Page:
Cookies on this website
We use cookies to ensure that we give you the best experience on our website. If you click 'Continue' we'll assume that you are happy to receive all cookies and you won't see this message again. Click 'Find out more' for information on how to change your cookie settings.

Taking vitamin D and calcium supplements reduces the risk of hip fractures by about one sixth, but taking vitamin D alone does not, according to a new study from the Nuffield Department of Population Health (NDPH) at the University of Oxford.

None © Shutterstock

The research was led by Research Fellow Dr Pang Yao and Robert Clarke, Professor of Epidemiology and Public Health Medicine, at NDPH. The researchers combined findings from 11 observational studies of vitamin D blood levels and the associated risk of fracture with more than 39,000 participants, 6 trials of combined vitamin D and calcium treatment with more than 49,000 participants, and 11 trials of vitamin D supplements alone with 34,000 participants. The research has been published in JAMA Network Open.

The observational studies showed that low blood levels of vitamin D are associated with higher risks of fracture, but the trial results have been inconclusive. The trials of vitamin D plus calcium showed a small reduction in the risk of fractures. In people over the age of 80 years, and those living in institutions however, the effects were greater, with the risk of hip fracture lowered by almost one-third. While the trials of vitamin D alone did not show a reduction in the risk of fracture, these trials included some large studies of very high annual doses of vitamin D which increased the risk of fracture, and few of the trials tested doses of vitamin D high enough to raise the blood levels of vitamin D sufficiently to reduce the fracture risk.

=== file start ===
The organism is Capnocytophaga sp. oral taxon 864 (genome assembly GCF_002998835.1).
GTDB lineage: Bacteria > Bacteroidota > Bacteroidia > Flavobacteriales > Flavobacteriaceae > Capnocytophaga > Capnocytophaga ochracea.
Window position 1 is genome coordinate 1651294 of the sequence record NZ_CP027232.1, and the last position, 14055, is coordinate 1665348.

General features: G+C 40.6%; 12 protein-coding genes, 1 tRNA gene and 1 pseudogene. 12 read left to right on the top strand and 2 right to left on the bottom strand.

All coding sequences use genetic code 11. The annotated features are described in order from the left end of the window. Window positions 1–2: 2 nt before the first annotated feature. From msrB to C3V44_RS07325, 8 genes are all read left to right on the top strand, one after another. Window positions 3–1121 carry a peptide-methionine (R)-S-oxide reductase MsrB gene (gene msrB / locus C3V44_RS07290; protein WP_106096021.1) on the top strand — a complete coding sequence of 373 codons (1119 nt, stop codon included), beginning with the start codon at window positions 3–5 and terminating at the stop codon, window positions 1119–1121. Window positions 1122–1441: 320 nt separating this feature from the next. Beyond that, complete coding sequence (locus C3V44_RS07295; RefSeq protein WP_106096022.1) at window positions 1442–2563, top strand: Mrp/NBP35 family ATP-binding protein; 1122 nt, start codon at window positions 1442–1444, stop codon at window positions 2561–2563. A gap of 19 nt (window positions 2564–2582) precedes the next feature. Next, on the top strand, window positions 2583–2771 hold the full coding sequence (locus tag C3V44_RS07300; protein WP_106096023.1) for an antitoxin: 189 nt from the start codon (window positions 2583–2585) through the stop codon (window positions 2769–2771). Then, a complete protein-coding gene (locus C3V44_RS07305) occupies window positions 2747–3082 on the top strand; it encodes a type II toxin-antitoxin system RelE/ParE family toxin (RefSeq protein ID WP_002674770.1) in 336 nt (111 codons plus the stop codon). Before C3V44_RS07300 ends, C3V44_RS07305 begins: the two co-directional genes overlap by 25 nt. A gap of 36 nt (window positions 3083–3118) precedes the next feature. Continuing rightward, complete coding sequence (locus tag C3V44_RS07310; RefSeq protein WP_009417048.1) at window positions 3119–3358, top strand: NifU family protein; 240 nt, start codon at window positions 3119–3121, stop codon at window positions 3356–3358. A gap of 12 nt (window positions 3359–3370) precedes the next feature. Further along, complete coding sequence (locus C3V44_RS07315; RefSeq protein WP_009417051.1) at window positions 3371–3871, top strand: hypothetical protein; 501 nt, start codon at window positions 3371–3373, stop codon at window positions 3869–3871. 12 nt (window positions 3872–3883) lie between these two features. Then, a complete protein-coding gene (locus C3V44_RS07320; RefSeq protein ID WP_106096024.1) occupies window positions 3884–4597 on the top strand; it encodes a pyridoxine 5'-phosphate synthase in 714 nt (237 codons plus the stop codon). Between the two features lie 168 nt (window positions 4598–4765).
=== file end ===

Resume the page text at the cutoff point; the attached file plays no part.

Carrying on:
Read more (University of Oxford)

Similar stories

Potential for radiotherapy and VTP multimodality therapy for prostate cancer

A recent collaborative study from the University of Oxford has investigated the potential benefit of a combined therapy approach to prostate cancer treatment, using radiotherapy and vascular targeted photodynamic therapy (VTP), which could lead to first-in-man early phase clinical trials.

Latest data on immune response to COVID-19 reinforces need for vaccination, says Oxford-led study

A new study led by the University of Oxford has found that previous infection, whether symptomatic or asymptomatic, does not necessarily protect you long-term from COVID-19, particularly against new Variants of Concern.

First trimester placental scan - Artificial Intelligence in Health and Care Award

A first trimester 3D placental ultrasound scan which can predict fetal growth restriction and pre-eclampsia, could become part of a woman's routine care thanks to a new Artificial Intelligence in Health and Care Award.

Impaired antibody response to COVID-19 vaccination in patients with myeloid blood cancers

Oxford researchers have found that antibody responses to the first doses of COVID-19 vaccine in people with chronic myeloid blood cancers are not as strong as those among the general population.

Oxford University and partners win government funding to evaluate Paige Prostate Cancer Detection System

A prostate cancer detection software system to help pathologists quickly identify suspicious areas of tissue, developed by Paige, will be investigated in a multicentre clinical study led by Oxford University as part of a successful NHSx Artificial Intelligence Health and Care Award application.

Treating Needle Fears May Reduce COVID-19 Vaccine Hesitancy Rates by 10%

A new large-scale study shows that a quarter of the UK adult population screens positive for a potential injection phobia.